5 Things to Expect When You’re the Only Data Scientist on a Developers Team
- May 20, 2019
Good news: You’ve been hired as a data scientist at the kind of startup you’ve always dreamed of being part of. But you arrive at the office on the first day to find you’re a lone data scientist surrounded by developers. Keep calm and focus on your data! We’ve compiled a list of situations you may encounter so that you’re prepared (for the worst)!
1. You’ll be nicknamed “the coder”
Data scientists come from diverse fields, such as physics, biology, mathematics, or statistics, so to begin with, developers may call you “the coder” to make sure you understand that you are different from them. Your instinct may be to respond immediately with something like, “You are so mean that your standard deviation is zero,” but if you stop to think about it, they may be right! You are indeed different, as you don’t use programming for the same purpose as them. Developers write code to build things according to features, whereas a data scientist uses code to explore and analyze data, as well as build predictive models.
2. There will be talk of languages you’ve never heard of
While you mainly work with Python, R or MATLAB, developers may use other languages that all look the same to you and you’ve never come across before, such as C++, Elixir, or Go. Don’t hesitate to learn more about them if you want to enter the developers’ world and connect with them. Did you know that some parts of the machine learning scikit-learn library use Python’s superset Cython, which allows you to generate C code?
3. You’ll discover that “Yarn” can manage dependencies
So, you’re at a stand-up meeting and the developers keep talking about Yarn, a tool that you know very well as you use it on a daily basis. But it seems that they’re using it as a package manager. How is that possible? Simple: It’s not the same tool! While your YARN makes it possible to manage multiple data-processing engines, the Yarn that developers use allows them to manage dependencies.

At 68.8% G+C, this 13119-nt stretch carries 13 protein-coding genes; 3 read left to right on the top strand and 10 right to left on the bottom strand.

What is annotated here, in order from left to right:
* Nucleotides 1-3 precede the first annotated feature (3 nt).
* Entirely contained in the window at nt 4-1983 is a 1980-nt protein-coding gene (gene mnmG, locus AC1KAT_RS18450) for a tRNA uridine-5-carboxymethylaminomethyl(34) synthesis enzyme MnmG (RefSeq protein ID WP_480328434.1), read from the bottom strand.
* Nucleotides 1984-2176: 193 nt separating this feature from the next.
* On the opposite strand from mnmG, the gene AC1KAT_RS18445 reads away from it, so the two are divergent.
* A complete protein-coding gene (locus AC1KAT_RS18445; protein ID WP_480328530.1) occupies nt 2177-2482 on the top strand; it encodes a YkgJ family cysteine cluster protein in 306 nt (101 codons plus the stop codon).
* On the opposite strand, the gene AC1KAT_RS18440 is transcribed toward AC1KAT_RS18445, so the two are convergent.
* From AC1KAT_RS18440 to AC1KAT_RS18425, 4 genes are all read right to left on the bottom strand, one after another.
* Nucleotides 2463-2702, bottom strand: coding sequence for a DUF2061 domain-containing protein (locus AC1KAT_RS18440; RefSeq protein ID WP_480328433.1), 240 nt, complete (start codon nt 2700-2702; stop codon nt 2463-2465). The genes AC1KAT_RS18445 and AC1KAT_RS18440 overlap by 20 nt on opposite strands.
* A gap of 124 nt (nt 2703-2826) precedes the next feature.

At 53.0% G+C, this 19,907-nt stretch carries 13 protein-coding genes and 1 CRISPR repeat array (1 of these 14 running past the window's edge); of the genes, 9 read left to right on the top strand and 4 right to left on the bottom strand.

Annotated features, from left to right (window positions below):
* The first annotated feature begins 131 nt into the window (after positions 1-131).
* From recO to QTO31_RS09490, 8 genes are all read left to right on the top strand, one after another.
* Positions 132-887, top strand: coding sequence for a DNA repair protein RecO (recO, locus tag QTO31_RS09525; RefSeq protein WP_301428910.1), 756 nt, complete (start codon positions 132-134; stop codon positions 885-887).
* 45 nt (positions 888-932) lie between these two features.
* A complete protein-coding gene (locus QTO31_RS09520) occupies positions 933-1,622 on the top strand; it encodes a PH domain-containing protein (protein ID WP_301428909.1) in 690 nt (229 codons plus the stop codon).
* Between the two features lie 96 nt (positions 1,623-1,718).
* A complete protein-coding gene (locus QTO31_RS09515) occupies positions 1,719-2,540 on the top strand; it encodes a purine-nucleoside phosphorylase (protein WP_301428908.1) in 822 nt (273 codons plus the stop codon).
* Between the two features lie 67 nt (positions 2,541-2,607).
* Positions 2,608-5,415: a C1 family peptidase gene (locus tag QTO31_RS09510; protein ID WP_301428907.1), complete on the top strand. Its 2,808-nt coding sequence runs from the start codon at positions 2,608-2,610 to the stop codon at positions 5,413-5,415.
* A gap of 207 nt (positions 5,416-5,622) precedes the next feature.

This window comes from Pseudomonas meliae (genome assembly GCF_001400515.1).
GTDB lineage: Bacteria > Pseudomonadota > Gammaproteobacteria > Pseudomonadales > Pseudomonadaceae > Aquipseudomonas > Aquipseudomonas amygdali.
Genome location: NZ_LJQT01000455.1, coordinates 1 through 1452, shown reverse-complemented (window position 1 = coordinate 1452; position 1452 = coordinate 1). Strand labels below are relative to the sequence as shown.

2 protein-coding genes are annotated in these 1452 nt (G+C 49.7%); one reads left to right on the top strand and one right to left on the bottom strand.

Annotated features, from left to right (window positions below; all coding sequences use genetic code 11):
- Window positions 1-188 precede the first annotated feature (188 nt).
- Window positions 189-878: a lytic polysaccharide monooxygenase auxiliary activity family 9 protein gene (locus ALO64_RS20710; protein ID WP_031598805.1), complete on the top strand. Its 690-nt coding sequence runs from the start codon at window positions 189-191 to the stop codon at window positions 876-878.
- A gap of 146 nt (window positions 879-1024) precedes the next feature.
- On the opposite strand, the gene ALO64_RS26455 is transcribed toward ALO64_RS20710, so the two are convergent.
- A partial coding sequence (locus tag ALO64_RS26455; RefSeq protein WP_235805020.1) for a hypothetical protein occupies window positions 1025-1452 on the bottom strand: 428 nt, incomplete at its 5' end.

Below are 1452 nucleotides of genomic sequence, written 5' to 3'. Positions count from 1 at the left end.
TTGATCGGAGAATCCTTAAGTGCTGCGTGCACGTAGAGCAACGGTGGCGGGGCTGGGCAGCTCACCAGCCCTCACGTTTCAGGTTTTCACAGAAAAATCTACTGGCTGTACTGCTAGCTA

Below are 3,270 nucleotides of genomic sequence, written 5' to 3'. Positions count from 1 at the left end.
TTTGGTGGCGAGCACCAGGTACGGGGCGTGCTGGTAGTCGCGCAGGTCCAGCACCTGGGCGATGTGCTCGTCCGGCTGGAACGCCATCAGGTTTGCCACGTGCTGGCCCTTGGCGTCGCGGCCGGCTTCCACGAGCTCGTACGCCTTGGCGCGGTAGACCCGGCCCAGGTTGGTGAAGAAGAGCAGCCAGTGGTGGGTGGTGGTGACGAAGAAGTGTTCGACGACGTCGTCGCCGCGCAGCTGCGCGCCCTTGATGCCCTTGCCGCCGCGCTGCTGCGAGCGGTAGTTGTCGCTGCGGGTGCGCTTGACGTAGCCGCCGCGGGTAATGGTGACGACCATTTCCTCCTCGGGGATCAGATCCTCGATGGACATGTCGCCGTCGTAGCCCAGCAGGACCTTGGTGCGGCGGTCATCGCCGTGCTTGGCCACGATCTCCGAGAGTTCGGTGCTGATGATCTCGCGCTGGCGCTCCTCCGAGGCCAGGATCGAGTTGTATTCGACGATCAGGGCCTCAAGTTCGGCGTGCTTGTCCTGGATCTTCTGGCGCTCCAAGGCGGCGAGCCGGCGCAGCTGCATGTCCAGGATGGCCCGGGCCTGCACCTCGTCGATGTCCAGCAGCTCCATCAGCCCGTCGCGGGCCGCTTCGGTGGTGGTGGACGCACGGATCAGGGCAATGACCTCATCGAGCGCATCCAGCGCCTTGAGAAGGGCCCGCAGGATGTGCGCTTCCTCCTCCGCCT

4. You will pretend to laugh at CommitStrip jokes that you don’t understand
CommitStrip is a popular website that publishes comics that take a humorous look at life in the world of developers, and has more than 70,000 followers on Twitter. The team will share its updates on Slack on a regular basis, especially Friday afternoons. However, even if you don’t understand the joke about the HTTP/3 protocol, make sure you laugh straight away—otherwise you may risk being banished from the banter for life!
5. You will get tired of telling the team that you are still working on the same ticket as last month
While the Agile methodology is very popular among developers, it is not fully adapted to the way data scientists need to work. That is to say it works well for you as far as planning purposes and retrospectives are concerned, but it’s hard to judge how long your tasks will take as they don’t fit the deliverables way of thinking. Also, the tasks’ requirements may change suddenly. Please note that “my model is still training” is not going to be an acceptable answer at the next stand-up meeting!
In all this, the key thing to remember is that software programmers and data scientists play two very different roles, but you can both teach each other a lot, which is easier if you belong to the same technical team. As a data scientist, you can learn from them by looking at their coding best practices. And developers can learn a lot from you by looking at the frameworks and technologies you use to explore, analyze, and visualize data. These complementary skills will be useful, as you will need for instance to pair with a DevOps engineer when deploying a machine learning model, especially on the infrastructure setup.
This article is part of Behind the Code, the media for developers, by developers. Discover more articles and videos by visiting Behind the Code!
Want to contribute? Get published!
Follow us on Twitter to stay tuned!
Illustrations by WTTJ
- Ajouter aux favoris
- Partager sur Facebook
- Partager sur Twitter
- Partager sur Linkedin